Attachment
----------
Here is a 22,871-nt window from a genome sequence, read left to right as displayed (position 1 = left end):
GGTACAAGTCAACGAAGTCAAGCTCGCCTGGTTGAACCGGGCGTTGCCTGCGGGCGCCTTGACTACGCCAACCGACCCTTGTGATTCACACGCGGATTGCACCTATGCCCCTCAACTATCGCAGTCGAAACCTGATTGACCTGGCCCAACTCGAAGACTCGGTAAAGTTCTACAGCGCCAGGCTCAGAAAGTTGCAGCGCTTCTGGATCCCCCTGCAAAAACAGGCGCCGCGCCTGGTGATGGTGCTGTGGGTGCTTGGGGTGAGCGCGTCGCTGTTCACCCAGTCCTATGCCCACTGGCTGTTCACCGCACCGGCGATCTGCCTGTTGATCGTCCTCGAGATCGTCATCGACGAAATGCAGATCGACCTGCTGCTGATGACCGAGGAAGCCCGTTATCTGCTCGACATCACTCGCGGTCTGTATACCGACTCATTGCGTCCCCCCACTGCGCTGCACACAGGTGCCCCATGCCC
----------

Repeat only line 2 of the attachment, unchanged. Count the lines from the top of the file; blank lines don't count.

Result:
GGTACAAGTCAACGAAGTCAAGCTCGCCTGGTTGAACCGGGCGTTGCCTGCGGGCGCCTTGACTACGCCAACCGACCCTTGTGATTCACACGCGGATTGCACCTATGCCCCTCAACTATCGCAGTCGAAACCTGATTGACCTGGCCCAACTCGAAGACTCGGTAAAGTTCTACAGCGCCAGGCTCAGAAAGTTGCAGCGCTTCTGGATCCCCCTGCAAAAACAGGCGCCGCGCCTGGTGATGGTGCTGTGGGTGCTTGGGGTGAGCGCGTCGCTGTTCACCCAGTCCTATGCCCACTGGCTGTTCACCGCACCGGCGATCTGCCTGTTGATCGTCCTCGAGATCGTCATCGACGAAATGCAGATCGACCTGCTGCTGATGACCGAGGAAGCCCGTTATCTGCTCGACATCACTCGCGGTCTGTATACCGACTCATTGCGTCCCCCCACTGCGCTGCACACAGGTGCCCCATGCCC